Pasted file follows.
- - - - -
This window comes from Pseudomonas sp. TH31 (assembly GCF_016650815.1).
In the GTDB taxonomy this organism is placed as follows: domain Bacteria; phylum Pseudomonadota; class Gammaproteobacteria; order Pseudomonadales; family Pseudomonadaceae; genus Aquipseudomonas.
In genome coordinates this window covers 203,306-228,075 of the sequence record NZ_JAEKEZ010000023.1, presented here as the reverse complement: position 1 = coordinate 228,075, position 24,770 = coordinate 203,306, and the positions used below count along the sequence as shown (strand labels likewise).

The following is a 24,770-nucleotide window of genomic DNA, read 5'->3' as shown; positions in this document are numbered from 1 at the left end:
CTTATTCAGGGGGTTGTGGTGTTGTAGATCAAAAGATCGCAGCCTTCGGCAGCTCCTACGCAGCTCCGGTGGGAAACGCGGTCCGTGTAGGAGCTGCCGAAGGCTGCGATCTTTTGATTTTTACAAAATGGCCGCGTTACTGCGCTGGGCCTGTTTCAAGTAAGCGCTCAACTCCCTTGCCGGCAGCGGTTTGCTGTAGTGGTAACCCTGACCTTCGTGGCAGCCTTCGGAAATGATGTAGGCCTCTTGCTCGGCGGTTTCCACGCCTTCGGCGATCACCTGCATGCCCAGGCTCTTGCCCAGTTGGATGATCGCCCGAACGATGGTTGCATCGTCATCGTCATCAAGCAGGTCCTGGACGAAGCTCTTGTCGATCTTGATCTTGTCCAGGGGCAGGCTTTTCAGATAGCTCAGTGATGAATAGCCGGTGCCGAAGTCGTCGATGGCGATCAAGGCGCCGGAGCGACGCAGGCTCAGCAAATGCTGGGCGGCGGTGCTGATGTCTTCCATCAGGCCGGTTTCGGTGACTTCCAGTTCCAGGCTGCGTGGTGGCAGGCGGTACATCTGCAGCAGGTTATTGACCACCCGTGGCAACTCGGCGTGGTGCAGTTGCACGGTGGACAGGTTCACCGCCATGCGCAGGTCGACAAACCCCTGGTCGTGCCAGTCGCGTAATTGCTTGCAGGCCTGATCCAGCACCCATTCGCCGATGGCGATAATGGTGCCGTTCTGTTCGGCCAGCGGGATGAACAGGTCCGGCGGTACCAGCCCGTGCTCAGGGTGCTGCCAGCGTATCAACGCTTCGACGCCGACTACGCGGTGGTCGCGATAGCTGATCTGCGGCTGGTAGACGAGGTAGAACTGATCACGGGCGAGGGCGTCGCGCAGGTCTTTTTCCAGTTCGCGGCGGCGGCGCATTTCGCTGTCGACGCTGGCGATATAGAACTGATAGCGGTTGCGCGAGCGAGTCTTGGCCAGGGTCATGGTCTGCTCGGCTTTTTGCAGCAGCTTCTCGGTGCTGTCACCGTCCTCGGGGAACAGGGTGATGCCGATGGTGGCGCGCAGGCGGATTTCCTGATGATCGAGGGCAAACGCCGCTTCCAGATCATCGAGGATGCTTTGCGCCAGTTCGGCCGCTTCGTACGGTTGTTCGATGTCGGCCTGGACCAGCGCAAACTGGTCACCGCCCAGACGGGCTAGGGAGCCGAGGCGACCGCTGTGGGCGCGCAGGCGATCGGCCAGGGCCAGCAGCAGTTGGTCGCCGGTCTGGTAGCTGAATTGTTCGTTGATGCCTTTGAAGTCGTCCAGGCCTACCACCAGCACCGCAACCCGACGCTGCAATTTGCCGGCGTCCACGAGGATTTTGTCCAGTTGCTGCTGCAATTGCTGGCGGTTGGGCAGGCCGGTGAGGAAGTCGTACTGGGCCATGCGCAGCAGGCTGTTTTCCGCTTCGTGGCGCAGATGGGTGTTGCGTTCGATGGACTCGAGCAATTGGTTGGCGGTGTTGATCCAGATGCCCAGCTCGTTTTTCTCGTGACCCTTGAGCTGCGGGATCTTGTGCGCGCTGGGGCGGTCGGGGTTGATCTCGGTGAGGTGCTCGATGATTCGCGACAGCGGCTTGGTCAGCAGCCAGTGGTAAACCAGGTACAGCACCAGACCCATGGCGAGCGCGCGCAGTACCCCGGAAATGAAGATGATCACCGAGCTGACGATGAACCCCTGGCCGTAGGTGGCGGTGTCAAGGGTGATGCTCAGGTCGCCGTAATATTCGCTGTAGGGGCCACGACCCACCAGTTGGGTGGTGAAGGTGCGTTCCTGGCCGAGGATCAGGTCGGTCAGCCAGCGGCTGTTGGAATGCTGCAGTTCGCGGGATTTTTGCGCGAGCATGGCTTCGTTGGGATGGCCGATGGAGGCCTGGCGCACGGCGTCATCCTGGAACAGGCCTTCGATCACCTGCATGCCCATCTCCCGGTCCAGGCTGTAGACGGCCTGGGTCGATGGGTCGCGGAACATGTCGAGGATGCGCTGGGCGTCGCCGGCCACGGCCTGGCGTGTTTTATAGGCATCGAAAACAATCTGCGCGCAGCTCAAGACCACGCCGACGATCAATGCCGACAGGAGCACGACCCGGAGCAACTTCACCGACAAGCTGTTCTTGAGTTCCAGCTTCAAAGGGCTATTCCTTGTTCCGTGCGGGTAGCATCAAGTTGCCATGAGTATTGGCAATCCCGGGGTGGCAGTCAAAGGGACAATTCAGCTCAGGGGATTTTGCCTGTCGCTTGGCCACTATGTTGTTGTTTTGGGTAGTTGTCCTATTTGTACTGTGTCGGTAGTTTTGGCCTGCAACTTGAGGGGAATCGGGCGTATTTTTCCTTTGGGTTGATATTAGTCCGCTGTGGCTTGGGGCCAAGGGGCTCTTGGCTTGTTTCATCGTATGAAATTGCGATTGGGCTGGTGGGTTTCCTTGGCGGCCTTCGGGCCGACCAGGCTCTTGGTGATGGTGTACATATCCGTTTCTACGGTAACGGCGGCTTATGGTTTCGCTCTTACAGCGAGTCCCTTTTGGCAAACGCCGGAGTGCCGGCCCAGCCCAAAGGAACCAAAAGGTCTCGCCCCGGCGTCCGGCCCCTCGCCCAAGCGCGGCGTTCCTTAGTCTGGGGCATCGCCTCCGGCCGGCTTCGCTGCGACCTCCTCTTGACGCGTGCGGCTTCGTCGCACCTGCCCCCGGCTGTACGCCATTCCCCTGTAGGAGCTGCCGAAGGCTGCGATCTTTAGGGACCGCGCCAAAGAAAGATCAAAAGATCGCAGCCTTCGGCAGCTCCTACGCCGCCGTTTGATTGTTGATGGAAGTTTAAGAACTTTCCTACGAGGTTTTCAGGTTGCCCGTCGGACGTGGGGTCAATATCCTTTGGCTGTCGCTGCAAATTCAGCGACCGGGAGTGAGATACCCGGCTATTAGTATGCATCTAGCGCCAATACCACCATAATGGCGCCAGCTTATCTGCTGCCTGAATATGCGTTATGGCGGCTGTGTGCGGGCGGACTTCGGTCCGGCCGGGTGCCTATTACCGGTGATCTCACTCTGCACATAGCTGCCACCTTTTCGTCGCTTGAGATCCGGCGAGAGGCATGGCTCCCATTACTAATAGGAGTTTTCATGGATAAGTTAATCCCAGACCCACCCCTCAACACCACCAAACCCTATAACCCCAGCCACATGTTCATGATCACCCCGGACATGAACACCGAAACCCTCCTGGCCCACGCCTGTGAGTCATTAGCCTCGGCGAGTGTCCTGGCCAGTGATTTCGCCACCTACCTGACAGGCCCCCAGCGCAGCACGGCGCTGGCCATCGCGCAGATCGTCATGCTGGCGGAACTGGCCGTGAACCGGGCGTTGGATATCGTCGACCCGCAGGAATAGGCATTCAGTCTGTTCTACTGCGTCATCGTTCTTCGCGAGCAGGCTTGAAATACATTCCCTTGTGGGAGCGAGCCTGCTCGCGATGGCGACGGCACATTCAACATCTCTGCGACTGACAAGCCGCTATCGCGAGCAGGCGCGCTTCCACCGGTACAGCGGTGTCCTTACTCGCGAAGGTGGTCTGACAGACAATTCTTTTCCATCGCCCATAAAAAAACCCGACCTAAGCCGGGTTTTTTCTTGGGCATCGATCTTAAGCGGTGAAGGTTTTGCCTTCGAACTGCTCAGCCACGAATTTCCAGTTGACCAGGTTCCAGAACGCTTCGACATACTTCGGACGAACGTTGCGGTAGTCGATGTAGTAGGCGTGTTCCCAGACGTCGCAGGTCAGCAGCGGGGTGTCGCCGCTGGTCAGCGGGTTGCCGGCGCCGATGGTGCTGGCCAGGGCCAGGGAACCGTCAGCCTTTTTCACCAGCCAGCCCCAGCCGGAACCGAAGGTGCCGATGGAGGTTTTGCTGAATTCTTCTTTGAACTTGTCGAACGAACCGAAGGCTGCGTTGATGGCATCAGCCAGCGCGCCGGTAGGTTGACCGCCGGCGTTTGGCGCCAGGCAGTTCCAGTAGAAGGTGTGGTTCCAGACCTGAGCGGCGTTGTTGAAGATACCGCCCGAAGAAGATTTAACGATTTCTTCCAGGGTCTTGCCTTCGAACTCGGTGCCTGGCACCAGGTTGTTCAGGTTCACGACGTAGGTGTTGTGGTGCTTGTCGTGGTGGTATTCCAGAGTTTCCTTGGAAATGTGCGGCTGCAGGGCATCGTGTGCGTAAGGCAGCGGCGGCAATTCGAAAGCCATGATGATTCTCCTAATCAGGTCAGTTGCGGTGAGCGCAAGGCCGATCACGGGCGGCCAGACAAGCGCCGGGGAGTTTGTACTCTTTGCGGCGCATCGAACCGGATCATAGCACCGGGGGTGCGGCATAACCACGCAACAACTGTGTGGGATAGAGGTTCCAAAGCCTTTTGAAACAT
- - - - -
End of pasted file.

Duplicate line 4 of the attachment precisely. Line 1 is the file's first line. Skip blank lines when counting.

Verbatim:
The following is a 24,770-nucleotide window of genomic DNA, read 5'->3' as shown; positions in this document are numbered from 1 at the left end: